Charlie Stripp profile: ‘Maths teachers sometimes sort of apologise for their subject. Don’t do that. Maths is great’

2nd February 2018 at 00:00
The reason for students to embrace maths has been lost amid an educational culture warped by league tables, believes Charlie Stripp, the boss of two maths teaching organisations. He tells Helen Ward about his enthusiasm for the subject and how understanding students’ perspectives improved his teaching

Charlie Stripp, the genial chief of two national maths organisations, has the job of coming up with ways to make us all love maths – or at least do better at it.

So when he thinks back to his first teaching job, and being faced with a set of sullen Year 9s, how exactly did he manage that?

“I’m very enthusiastic about maths,” he explains. “I really enjoy it and I think that kind of rubs off, to some extent…Maths teachers sometimes sort of apologise for their subject. Don’t do that. Maths is great.”

Stripp, 52, is now chief executive of Mathematics in Education and Industry (MEI) and director of the National Centre for Excellence in the Teaching of Mathematics (NCETM), which is partly managed by MEI. But teaching wasn’t his first choice of career.

His current vocation was sparked during three tumultuous years in his 20s – a time when Stripp survived a near-fatal accident, which prompted him to reflect on a change of career.

He had begun his working life training as an accountant in Cornwall. Then, just a few months in, he was involved in a motorbike accident in which he fractured his skull, broke his neck and ruptured his spleen. Three months later, Stripp returned to work. But, as he approached his final professional exams, he contracted glandular fever and had to defer for six months.

That was when he admitted to his father that he wasn’t really keen on accountancy after all. His dad advised Stripp not to take the final exams, saying if he did, he would be “stuck” in an unwanted career path.

So, instead, Stripp left the accountancy firm, applied to become a teacher and took up a PGCE place at the University of Exeter, training to teach maths and outdoor education.

“Having something as major as that accident makes you look at things differently,” he recalls. “You become less inclined to drift along and think things will work out. You think, what is it I want to do?

“I really believe in the power of education. Maths is a great leveller as well. If you can do maths, it doesn’t matter if you have Radio 4-listening parents or not. If you’re prepared to be interested in maths and the right support is there, then it’s a great way of really making progress and developing an ability that is going to be very useful for you in life.”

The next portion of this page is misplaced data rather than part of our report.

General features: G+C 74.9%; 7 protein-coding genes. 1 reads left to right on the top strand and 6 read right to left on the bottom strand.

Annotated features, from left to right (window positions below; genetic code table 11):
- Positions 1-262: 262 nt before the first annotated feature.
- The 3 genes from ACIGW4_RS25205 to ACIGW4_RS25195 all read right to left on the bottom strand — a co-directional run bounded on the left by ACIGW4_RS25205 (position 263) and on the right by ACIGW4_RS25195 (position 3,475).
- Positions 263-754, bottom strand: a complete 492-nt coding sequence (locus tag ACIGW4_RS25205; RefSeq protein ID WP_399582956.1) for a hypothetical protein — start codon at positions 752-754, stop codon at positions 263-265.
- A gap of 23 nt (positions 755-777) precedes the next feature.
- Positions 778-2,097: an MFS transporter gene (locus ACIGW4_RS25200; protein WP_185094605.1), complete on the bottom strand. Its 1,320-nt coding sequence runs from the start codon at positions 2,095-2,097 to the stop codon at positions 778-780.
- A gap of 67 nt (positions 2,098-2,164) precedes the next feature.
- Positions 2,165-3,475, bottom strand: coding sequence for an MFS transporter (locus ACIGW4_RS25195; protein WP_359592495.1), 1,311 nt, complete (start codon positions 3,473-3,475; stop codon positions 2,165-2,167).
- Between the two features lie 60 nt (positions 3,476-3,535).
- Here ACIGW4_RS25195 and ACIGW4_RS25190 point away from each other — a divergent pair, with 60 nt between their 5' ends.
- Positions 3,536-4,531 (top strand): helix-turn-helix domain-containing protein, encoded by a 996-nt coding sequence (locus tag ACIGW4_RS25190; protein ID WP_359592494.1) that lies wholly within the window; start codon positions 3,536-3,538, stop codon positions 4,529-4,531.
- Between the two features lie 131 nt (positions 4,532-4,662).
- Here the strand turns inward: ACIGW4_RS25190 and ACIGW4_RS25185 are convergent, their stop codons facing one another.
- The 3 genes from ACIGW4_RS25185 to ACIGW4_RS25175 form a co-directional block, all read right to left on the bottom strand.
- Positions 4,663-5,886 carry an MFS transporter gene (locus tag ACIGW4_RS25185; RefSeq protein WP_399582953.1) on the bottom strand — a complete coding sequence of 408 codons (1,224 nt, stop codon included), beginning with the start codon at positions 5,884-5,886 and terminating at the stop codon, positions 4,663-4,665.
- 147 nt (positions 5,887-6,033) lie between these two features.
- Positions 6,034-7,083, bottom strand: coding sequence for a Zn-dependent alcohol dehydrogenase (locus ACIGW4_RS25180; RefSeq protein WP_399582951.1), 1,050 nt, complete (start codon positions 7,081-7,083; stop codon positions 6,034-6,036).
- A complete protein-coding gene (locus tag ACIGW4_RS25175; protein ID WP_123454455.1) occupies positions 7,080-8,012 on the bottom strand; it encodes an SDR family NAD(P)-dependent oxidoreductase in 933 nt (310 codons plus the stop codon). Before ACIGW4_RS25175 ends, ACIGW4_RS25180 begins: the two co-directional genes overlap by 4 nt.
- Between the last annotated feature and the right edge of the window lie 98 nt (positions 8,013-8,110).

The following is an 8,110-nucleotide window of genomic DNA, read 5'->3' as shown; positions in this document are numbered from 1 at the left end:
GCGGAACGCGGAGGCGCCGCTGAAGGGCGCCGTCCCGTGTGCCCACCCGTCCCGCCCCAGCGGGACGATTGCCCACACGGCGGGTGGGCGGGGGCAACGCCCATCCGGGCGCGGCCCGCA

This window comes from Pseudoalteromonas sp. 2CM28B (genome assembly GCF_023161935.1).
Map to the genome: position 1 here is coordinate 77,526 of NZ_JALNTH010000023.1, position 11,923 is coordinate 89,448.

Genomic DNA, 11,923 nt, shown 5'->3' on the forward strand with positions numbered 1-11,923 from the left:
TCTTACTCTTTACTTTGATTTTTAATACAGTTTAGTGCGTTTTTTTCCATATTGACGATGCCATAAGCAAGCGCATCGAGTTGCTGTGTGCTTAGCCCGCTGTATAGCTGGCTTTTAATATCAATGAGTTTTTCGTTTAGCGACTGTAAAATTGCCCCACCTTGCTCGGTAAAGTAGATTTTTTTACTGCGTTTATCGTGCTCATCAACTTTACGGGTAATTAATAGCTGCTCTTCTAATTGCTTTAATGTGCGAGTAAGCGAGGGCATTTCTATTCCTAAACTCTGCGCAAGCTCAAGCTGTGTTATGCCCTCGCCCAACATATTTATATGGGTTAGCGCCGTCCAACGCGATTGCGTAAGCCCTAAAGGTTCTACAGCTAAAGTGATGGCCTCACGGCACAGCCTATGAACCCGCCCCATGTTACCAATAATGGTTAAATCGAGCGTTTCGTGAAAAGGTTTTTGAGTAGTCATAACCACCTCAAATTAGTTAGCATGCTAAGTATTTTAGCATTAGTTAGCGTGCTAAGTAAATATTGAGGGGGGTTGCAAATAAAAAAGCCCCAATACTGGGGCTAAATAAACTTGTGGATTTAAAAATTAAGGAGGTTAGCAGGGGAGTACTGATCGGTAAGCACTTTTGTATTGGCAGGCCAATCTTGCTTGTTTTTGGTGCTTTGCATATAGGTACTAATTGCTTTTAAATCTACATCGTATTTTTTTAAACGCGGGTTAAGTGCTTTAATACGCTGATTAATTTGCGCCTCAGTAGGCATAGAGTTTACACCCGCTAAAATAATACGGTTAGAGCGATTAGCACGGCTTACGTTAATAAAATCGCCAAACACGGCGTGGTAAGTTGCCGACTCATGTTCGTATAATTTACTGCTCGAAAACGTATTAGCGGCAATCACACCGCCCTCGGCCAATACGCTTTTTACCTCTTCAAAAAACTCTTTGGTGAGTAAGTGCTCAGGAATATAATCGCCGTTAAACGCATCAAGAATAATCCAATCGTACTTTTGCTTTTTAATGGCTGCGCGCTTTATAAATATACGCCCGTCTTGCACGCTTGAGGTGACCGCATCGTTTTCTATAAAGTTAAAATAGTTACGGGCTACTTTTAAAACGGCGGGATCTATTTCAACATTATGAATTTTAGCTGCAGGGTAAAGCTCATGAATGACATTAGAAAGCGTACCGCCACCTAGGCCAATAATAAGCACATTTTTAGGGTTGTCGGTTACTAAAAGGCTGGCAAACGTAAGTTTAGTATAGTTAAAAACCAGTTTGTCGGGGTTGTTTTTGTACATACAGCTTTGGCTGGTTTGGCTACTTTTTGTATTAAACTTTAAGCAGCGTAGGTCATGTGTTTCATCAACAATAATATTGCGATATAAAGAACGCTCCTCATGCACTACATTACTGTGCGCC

Stripp enjoyed his school days. He grew up in a village near East Grinstead, West Sussex. His dad did various jobs, including working as a TV repair man, driving an undertaker’s hearse and running his own grocery shop. His mother also worked in their shop.

At nearby Imberhorne Comprehensive, Stripp took A levels in maths, physics and chemistry, and was seen as Oxbridge material. This meant that the headteacher set him extra reading and essays to write every week, covering classics such as Plato’s Republic.

But while Stripp was awarded a distinction in his special paper for physics, he didn’t secure an Oxbridge place.

Instead, he attended the University of Nottingham, where he read mathematical physics and got into rock climbing – an interest that, after graduation, took him to Cornwall and its coastal cliffs. He still lives in the West Country today with his wife, Samantha, who he met in a Falmouth nightclub, and their two teenage children.

‘Teaching isn’t boring’

Stripp’s first job as a maths teacher at Colyton Grammar, Devon, landed him in the lucky position of having the support of a maths department with a team mindset. He found teaching to be demanding, but worthwhile. “Whatever teaching is, it’s not boring,” he laughs.

But it was his first experience of teaching A-level further maths, after moving to Exeter College, that stands out as a key point is his development as a maths educator. “I remember I was very keen,” he says. “I wanted to teach further maths, but some of the first maths I was teaching was maths that I hadn’t personally done before, so I had to learn it.”